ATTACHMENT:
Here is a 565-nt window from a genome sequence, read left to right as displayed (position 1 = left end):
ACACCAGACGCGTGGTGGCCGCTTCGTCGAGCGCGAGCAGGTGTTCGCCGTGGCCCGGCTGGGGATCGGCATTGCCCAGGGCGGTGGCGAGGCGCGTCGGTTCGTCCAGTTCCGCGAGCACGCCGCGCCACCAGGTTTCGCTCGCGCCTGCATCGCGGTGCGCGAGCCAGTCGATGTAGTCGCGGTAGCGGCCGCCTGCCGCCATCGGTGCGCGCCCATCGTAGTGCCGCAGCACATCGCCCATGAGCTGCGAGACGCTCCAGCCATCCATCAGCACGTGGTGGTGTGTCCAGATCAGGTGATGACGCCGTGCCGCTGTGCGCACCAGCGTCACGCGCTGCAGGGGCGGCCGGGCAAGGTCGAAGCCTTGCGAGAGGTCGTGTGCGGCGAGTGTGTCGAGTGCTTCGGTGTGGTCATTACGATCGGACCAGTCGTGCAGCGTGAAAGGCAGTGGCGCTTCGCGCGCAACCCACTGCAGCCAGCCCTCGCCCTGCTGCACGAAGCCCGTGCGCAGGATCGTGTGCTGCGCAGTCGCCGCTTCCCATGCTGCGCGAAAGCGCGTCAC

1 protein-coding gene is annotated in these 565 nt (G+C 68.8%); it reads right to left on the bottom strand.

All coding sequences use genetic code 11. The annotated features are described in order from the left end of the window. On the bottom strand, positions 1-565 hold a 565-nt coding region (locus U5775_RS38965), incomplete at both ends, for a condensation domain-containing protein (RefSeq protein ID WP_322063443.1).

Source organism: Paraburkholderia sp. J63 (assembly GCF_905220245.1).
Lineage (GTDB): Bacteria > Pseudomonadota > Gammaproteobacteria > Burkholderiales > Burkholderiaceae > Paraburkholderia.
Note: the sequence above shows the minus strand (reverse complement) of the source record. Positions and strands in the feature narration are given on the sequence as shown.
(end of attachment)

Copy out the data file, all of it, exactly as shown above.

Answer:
Here is a 565-nt window from a genome sequence, read left to right as displayed (position 1 = left end):
ACACCAGACGCGTGGTGGCCGCTTCGTCGAGCGCGAGCAGGTGTTCGCCGTGGCCCGGCTGGGGATCGGCATTGCCCAGGGCGGTGGCGAGGCGCGTCGGTTCGTCCAGTTCCGCGAGCACGCCGCGCCACCAGGTTTCGCTCGCGCCTGCATCGCGGTGCGCGAGCCAGTCGATGTAGTCGCGGTAGCGGCCGCCTGCCGCCATCGGTGCGCGCCCATCGTAGTGCCGCAGCACATCGCCCATGAGCTGCGAGACGCTCCAGCCATCCATCAGCACGTGGTGGTGTGTCCAGATCAGGTGATGACGCCGTGCCGCTGTGCGCACCAGCGTCACGCGCTGCAGGGGCGGCCGGGCAAGGTCGAAGCCTTGCGAGAGGTCGTGTGCGGCGAGTGTGTCGAGTGCTTCGGTGTGGTCATTACGATCGGACCAGTCGTGCAGCGTGAAAGGCAGTGGCGCTTCGCGCGCAACCCACTGCAGCCAGCCCTCGCCCTGCTGCACGAAGCCCGTGCGCAGGATCGTGTGCTGCGCAGTCGCCGCTTCCCATGCTGCGCGAAAGCGCGTCAC

1 protein-coding gene is annotated in these 565 nt (G+C 68.8%); it reads right to left on the bottom strand.

All coding sequences use genetic code 11. The annotated features are described in order from the left end of the window. On the bottom strand, positions 1-565 hold a 565-nt coding region (locus U5775_RS38965), incomplete at both ends, for a condensation domain-containing protein (RefSeq protein ID WP_322063443.1).

Source organism: Paraburkholderia sp. J63 (assembly GCF_905220245.1).
Lineage (GTDB): Bacteria > Pseudomonadota > Gammaproteobacteria > Burkholderiales > Burkholderiaceae > Paraburkholderia.
Note: the sequence above shows the minus strand (reverse complement) of the source record. Positions and strands in the feature narration are given on the sequence as shown.